The word vinegar has its origin in the Latin words for sour wine. The Latin words are Vinum, which means wine, and aigre, which means sour. People around the world have used vinegar for thousands of years. It is used in sauces, salad dressings, and other things. Vinegar is one of the great gifts of nature — a natural product in every perspective. It is important to note that most alcoholic beverages, whether made from grapes, dates, apples, plain white sugar, or rice, naturally turn to vinegar once it is exposed to air. The bacteria in the air causes the alcohol in wine, beer, and cider to convert into acetic acid. This acetic acid is responsible for the sharp, sour taste of vinegar.
The history of vinegar dates back to 5000 BC. Back then, the Babylonians produced vinegar from the date palm. It was used as a source of food and as a preservative. It was also used as a pickling agent. Residues of vinegar have been found in ancient urns in Egypt. These antique urns have been traced back to 3000 BC.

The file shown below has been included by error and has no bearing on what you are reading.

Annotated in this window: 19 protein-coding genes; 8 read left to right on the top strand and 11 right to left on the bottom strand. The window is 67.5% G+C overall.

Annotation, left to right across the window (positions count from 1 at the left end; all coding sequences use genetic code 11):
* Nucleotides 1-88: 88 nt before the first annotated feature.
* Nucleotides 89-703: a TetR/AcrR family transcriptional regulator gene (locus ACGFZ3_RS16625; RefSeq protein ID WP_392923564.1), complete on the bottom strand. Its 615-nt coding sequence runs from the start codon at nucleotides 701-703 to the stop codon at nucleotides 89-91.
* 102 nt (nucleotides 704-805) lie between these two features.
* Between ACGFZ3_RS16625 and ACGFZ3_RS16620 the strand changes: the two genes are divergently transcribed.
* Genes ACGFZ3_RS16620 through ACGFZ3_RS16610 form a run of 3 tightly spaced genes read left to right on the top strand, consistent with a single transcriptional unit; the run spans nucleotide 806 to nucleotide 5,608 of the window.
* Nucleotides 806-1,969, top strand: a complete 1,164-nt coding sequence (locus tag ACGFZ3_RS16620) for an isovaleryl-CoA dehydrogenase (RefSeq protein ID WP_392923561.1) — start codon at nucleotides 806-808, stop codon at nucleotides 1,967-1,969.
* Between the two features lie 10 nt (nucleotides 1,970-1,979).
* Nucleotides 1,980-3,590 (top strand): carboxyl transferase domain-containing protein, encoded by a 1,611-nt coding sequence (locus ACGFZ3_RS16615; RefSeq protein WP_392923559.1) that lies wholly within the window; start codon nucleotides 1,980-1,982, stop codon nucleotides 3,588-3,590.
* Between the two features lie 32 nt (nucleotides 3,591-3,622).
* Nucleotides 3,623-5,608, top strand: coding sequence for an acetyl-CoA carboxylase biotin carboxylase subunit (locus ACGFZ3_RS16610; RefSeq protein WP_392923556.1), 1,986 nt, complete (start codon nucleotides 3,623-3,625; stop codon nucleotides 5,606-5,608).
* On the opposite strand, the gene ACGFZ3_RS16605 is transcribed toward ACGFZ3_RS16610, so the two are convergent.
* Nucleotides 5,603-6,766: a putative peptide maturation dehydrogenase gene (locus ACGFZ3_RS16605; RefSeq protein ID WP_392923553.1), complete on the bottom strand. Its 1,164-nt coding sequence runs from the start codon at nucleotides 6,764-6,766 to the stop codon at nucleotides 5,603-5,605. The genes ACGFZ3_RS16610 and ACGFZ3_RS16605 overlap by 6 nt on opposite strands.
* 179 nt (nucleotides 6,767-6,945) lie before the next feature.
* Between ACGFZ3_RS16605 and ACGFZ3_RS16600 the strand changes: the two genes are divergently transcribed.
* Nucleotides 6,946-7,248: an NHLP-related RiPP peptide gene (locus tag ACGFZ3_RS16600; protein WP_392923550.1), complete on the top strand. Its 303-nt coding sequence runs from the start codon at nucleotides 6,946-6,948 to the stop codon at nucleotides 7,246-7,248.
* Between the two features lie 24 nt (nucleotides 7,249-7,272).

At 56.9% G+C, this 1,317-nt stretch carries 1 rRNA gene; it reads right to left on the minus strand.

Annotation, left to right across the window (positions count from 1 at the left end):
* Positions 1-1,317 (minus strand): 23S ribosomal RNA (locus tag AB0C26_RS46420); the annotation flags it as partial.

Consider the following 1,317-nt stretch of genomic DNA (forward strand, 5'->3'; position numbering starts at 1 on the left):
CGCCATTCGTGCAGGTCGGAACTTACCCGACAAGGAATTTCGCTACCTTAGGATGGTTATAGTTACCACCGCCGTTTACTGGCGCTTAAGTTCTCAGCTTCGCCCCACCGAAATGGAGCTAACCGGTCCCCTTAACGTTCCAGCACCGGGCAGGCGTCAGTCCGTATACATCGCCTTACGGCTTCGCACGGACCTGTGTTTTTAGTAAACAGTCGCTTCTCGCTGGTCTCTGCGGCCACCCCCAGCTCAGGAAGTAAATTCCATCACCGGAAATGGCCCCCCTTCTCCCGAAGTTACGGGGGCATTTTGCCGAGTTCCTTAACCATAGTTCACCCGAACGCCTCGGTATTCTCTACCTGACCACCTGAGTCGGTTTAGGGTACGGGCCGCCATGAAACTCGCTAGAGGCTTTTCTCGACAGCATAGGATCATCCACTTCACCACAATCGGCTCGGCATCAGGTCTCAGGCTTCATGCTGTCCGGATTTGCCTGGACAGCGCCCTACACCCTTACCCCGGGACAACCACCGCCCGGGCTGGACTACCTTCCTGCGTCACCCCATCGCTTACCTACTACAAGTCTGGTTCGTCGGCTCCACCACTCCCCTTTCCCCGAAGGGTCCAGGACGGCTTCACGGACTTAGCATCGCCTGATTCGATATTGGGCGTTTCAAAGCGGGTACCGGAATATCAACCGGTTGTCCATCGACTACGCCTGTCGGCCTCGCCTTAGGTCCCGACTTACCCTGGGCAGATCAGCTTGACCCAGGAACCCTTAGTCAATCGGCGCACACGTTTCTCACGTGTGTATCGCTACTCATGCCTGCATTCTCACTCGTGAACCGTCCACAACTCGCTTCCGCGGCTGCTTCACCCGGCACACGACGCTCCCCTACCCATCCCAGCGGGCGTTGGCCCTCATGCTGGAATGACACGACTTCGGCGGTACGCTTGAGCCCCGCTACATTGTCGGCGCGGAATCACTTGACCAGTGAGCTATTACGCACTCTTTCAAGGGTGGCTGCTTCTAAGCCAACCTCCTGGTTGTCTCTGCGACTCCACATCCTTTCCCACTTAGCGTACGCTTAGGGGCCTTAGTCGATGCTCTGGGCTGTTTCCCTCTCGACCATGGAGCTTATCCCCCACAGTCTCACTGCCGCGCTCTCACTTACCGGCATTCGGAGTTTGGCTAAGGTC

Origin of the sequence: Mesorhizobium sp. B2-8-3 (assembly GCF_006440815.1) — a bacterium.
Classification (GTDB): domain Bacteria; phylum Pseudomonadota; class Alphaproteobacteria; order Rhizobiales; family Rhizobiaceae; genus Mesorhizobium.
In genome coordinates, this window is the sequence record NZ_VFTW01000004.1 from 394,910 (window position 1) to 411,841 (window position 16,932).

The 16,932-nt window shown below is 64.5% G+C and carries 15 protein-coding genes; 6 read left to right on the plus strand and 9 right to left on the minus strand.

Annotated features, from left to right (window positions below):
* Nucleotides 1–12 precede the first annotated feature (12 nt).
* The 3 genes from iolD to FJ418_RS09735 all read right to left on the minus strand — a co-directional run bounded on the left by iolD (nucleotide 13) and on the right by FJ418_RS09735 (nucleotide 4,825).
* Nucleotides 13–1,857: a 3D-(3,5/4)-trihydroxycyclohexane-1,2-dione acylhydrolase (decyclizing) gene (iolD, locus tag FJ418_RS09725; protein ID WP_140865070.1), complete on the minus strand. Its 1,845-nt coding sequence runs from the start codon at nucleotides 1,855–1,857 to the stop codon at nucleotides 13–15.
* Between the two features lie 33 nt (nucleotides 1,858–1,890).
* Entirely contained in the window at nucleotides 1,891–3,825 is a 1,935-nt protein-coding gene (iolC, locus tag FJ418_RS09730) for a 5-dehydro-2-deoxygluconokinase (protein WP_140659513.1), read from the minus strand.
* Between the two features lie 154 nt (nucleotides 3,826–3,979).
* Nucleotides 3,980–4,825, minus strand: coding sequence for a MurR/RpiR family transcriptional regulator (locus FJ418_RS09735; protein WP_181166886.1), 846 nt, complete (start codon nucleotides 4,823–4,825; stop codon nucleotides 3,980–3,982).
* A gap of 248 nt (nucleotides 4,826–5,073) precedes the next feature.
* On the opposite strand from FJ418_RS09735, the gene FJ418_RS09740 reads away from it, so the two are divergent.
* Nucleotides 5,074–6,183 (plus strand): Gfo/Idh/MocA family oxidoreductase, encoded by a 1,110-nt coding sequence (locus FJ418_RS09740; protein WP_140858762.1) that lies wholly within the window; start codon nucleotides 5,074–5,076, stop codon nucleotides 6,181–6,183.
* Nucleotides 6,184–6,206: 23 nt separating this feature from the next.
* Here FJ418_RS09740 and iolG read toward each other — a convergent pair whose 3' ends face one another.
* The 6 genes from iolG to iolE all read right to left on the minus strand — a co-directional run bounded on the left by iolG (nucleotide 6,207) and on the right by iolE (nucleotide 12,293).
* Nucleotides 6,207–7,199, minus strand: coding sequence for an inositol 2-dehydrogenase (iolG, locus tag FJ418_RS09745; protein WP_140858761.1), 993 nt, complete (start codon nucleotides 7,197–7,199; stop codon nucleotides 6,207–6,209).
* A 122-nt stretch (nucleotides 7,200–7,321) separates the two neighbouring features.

Vinegar was used in Biblical times to flavor foods, medicine, and energizing agents. So popular was it that it had been mentioned both in the New and Old testaments. Ruth 2:14, for instance, tells of the maiden Ruth who was invited by Boaz, the man on whose farm she worked, for a meal of bread dipped in vinegar.
Also, in 400 BC (Ancient Greece), Hippocrates prescribed apple cider vinegar and honey for various ills such as colds and coughs.
The history of apple cider vinegar is also vital in China and Africa. It has been used in both climes as alternative medicine. It is enriched with vitamins B, C, and acetic acid, which enhances the absorption of vital minerals from the foods we eat and slows down the conversion of carbohydrates into sugar.
Another story worth telling is the Aryans, an ancient nomadic tribe. The Aryans produced sour apple wine, an essential forerunner of apple cider vinegar. This sour recipe was passed to the Romans and Greeks, and that was how people began developing apple cider vinegar as a by-product of their soured wines.